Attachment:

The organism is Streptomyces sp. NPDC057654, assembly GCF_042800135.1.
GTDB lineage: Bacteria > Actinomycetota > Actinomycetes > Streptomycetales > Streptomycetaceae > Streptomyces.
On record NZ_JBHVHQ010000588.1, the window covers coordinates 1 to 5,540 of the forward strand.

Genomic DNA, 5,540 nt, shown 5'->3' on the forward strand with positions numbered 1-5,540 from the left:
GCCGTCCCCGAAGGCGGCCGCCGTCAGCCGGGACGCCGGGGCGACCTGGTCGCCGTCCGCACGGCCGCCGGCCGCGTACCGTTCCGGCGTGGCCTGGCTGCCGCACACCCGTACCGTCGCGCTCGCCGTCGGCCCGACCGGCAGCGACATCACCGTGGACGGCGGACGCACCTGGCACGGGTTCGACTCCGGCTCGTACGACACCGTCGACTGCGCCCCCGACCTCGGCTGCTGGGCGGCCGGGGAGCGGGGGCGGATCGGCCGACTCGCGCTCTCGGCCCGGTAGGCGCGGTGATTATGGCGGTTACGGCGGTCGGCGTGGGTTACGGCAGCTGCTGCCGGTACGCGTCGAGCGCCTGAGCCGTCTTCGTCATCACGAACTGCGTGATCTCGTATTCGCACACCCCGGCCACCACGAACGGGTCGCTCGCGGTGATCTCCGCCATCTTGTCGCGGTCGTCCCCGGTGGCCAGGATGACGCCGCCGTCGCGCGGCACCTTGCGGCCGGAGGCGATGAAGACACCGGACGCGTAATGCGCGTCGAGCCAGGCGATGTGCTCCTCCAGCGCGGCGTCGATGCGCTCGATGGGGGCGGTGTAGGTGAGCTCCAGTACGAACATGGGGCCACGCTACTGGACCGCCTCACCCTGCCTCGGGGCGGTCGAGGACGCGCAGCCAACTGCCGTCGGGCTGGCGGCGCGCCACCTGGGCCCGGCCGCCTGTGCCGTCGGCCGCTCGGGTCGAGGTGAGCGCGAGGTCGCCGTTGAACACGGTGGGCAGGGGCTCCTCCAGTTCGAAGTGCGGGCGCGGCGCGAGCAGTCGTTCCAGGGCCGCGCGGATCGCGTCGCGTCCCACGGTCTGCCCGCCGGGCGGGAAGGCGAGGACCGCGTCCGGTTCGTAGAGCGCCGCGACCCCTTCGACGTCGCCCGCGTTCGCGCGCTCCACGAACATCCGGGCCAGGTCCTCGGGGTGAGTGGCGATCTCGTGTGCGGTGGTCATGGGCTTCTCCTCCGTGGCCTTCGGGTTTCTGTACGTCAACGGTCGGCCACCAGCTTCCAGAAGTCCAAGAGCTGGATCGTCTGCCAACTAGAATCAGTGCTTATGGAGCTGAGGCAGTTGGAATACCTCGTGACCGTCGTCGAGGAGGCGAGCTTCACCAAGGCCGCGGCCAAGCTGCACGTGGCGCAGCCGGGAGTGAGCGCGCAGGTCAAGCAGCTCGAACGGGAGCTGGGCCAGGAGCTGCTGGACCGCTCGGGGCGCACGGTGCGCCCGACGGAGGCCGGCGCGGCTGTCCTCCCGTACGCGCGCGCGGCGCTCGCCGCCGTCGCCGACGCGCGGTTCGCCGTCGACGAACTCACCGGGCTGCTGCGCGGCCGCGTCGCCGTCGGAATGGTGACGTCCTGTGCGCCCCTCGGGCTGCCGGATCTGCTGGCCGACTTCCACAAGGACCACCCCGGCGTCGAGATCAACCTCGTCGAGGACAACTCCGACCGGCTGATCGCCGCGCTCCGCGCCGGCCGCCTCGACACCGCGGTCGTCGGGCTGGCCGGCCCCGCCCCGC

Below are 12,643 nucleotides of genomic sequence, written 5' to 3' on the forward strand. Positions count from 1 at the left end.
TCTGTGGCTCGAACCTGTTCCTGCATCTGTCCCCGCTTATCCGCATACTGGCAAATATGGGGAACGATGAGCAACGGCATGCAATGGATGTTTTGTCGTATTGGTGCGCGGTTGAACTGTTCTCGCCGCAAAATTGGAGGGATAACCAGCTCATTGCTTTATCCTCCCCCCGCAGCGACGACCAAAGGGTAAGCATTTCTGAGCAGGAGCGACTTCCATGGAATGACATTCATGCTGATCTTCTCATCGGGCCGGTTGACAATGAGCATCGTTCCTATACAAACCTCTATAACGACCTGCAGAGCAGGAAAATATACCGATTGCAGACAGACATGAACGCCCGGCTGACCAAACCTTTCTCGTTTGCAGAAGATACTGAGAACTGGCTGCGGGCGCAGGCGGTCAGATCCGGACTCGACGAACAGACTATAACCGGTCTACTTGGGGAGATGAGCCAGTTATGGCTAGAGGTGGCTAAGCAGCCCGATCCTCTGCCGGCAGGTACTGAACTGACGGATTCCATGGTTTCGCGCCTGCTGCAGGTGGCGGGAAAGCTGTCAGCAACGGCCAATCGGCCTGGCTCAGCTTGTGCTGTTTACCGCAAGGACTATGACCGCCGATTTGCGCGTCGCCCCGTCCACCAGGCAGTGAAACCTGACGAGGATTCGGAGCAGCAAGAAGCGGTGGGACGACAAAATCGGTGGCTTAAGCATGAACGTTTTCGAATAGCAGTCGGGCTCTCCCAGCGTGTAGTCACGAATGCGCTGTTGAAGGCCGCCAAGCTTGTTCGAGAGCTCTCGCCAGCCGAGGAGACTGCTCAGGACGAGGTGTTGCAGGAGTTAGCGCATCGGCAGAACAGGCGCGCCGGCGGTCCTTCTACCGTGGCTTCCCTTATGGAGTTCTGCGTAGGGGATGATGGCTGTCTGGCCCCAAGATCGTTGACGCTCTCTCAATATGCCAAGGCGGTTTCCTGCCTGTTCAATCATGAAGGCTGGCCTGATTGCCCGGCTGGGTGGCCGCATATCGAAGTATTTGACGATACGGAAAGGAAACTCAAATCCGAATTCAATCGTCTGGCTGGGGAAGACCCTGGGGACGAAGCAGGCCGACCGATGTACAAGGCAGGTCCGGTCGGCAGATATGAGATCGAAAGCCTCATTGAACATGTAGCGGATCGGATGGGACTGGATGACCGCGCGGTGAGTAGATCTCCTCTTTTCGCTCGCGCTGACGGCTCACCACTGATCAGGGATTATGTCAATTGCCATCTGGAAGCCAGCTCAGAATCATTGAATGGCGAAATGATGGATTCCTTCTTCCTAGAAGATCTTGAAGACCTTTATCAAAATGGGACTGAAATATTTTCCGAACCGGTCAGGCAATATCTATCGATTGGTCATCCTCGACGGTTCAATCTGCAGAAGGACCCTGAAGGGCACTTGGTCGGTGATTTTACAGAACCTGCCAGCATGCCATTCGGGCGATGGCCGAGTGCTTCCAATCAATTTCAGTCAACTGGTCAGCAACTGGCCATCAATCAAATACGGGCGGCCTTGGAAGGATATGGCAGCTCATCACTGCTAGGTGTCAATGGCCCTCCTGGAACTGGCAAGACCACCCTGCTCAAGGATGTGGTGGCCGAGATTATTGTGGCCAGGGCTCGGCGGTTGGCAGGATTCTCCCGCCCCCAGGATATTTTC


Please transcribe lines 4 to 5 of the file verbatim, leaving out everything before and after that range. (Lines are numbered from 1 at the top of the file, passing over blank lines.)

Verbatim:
Genomic DNA, 5,540 nt, shown 5'->3' on the forward strand with positions numbered 1-5,540 from the left:
GCCGTCCCCGAAGGCGGCCGCCGTCAGCCGGGACGCCGGGGCGACCTGGTCGCCGTCCGCACGGCCGCCGGCCGCGTACCGTTCCGGCGTGGCCTGGCTGCCGCACACCCGTACCGTCGCGCTCGCCGTCGGCCCGACCGGCAGCGACATCACCGTGGACGGCGGACGCACCTGGCACGGGTTCGACTCCGGCTCGTACGACACCGTCGACTGCGCCCCCGACCTCGGCTGCTGGGCGGCCGGGGAGCGGGGGCGGATCGGCCGACTCGCGCTCTCGGCCCGGTAGGCGCGGTGATTATGGCGGTTACGGCGGTCGGCGTGGGTTACGGCAGCTGCTGCCGGTACGCGTCGAGCGCCTGAGCCGTCTTCGTCATCACGAACTGCGTGATCTCGTATTCGCACACCCCGGCCACCACGAACGGGTCGCTCGCGGTGATCTCCGCCATCTTGTCGCGGTCGTCCCCGGTGGCCAGGATGACGCCGCCGTCGCGCGGCACCTTGCGGCCGGAGGCGATGAAGACACCGGACGCGTAATGCGCGTCGAGCCAGGCGATGTGCTCCTCCAGCGCGGCGTCGATGCGCTCGATGGGGGCGGTGTAGGTGAGCTCCAGTACGAACATGGGGCCACGCTACTGGACCGCCTCACCCTGCCTCGGGGCGGTCGAGGACGCGCAGCCAACTGCCGTCGGGCTGGCGGCGCGCCACCTGGGCCCGGCCGCCTGTGCCGTCGGCCGCTCGGGTCGAGGTGAGCGCGAGGTCGCCGTTGAACACGGTGGGCAGGGGCTCCTCCAGTTCGAAGTGCGGGCGCGGCGCGAGCAGTCGTTCCAGGGCCGCGCGGATCGCGTCGCGTCCCACGGTCTGCCCGCCGGGCGGGAAGGCGAGGACCGCGTCCGGTTCGTAGAGCGCCGCGACCCCTTCGACGTCGCCCGCGTTCGCGCGCTCCACGAACATCCGGGCCAGGTCCTCGGGGTGAGTGGCGATCTCGTGTGCGGTGGTCATGGGCTTCTCCTCCGTGGCCTTCGGGTTTCTGTACGTCAACGGTCGGCCACCAGCTTCCAGAAGTCCAAGAGCTGGATCGTCTGCCAACTAGAATCAGTGCTTATGGAGCTGAGGCAGTTGGAATACCTCGTGACCGTCGTCGAGGAGGCGAGCTTCACCAAGGCCGCGGCCAAGCTGCACGTGGCGCAGCCGGGAGTGAGCGCGCAGGTCAAGCAGCTCGAACGGGAGCTGGGCCAGGAGCTGCTGGACCGCTCGGGGCGCACGGTGCGCCCGACGGAGGCCGGCGCGGCTGTCCTCCCGTACGCGCGCGCGGCGCTCGCCGCCGTCGCCGACGCGCGGTTCGCCGTCGACGAACTCACCGGGCTGCTGCGCGGCCGCGTCGCCGTCGGAATGGTGACGTCCTGTGCGCCCCTCGGGCTGCCGGATCTGCTGGCCGACTTCCACAAGGACCACCCCGGCGTCGAGATCAACCTCGTCGAGGACAACTCCGACCGGCTGATCGCCGCGCTCCGCGCCGGCCGCCTCGACACCGCGGTCGTCGGGCTGGCCGGCCCCGCCCCGC